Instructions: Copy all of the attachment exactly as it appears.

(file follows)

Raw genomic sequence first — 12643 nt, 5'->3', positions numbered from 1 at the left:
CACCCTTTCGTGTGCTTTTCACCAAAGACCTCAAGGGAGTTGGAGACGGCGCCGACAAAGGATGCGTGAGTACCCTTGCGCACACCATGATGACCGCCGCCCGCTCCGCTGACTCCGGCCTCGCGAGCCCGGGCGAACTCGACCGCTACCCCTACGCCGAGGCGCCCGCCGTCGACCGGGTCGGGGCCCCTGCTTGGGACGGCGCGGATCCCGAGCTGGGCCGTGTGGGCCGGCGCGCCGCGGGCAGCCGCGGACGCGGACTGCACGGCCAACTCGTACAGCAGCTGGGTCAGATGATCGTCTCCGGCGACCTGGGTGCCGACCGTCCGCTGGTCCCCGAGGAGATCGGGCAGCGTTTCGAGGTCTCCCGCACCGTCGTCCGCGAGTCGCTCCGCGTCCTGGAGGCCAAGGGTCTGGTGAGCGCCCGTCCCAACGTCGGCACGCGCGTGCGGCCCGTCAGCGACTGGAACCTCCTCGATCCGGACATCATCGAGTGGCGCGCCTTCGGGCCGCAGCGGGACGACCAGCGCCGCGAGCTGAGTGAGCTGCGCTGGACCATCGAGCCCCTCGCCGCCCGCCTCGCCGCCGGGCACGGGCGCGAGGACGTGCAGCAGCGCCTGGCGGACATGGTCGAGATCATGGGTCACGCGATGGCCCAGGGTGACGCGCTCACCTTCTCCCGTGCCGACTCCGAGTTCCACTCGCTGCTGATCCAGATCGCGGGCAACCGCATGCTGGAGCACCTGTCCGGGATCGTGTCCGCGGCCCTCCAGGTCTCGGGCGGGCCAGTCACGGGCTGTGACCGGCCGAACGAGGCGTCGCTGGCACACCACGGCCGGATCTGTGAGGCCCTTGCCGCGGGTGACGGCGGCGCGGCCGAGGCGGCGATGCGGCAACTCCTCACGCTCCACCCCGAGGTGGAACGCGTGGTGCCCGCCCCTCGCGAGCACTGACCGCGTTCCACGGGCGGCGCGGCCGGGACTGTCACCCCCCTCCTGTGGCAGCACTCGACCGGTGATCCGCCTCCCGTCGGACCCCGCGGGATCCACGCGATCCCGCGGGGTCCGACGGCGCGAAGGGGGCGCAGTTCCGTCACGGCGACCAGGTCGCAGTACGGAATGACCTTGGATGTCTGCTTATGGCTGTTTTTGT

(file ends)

Raw genomic sequence first — 12643 nt, 5'->3', positions numbered from 1 at the left:
CACCCTTTCGTGTGCTTTTCACCAAAGACCTCAAGGGAGTTGGAGACGGCGCCGACAAAGGATGCGTGAGTACCCTTGCGCACACCATGATGACCGCCGCCCGCTCCGCTGACTCCGGCCTCGCGAGCCCGGGCGAACTCGACCGCTACCCCTACGCCGAGGCGCCCGCCGTCGACCGGGTCGGGGCCCCTGCTTGGGACGGCGCGGATCCCGAGCTGGGCCGTGTGGGCCGGCGCGCCGCGGGCAGCCGCGGACGCGGACTGCACGGCCAACTCGTACAGCAGCTGGGTCAGATGATCGTCTCCGGCGACCTGGGTGCCGACCGTCCGCTGGTCCCCGAGGAGATCGGGCAGCGTTTCGAGGTCTCCCGCACCGTCGTCCGCGAGTCGCTCCGCGTCCTGGAGGCCAAGGGTCTGGTGAGCGCCCGTCCCAACGTCGGCACGCGCGTGCGGCCCGTCAGCGACTGGAACCTCCTCGATCCGGACATCATCGAGTGGCGCGCCTTCGGGCCGCAGCGGGACGACCAGCGCCGCGAGCTGAGTGAGCTGCGCTGGACCATCGAGCCCCTCGCCGCCCGCCTCGCCGCCGGGCACGGGCGCGAGGACGTGCAGCAGCGCCTGGCGGACATGGTCGAGATCATGGGTCACGCGATGGCCCAGGGTGACGCGCTCACCTTCTCCCGTGCCGACTCCGAGTTCCACTCGCTGCTGATCCAGATCGCGGGCAACCGCATGCTGGAGCACCTGTCCGGGATCGTGTCCGCGGCCCTCCAGGTCTCGGGCGGGCCAGTCACGGGCTGTGACCGGCCGAACGAGGCGTCGCTGGCACACCACGGCCGGATCTGTGAGGCCCTTGCCGCGGGTGACGGCGGCGCGGCCGAGGCGGCGATGCGGCAACTCCTCACGCTCCACCCCGAGGTGGAACGCGTGGTGCCCGCCCCTCGCGAGCACTGACCGCGTTCCACGGGCGGCGCGGCCGGGACTGTCACCCCCCTCCTGTGGCAGCACTCGACCGGTGATCCGCCTCCCGTCGGACCCCGCGGGATCCACGCGATCCCGCGGGGTCCGACGGCGCGAAGGGGGCGCAGTTCCGTCACGGCGACCAGGTCGCAGTACGGAATGACCTTGGATGTCTGCTTATGGCTGTTTTTGT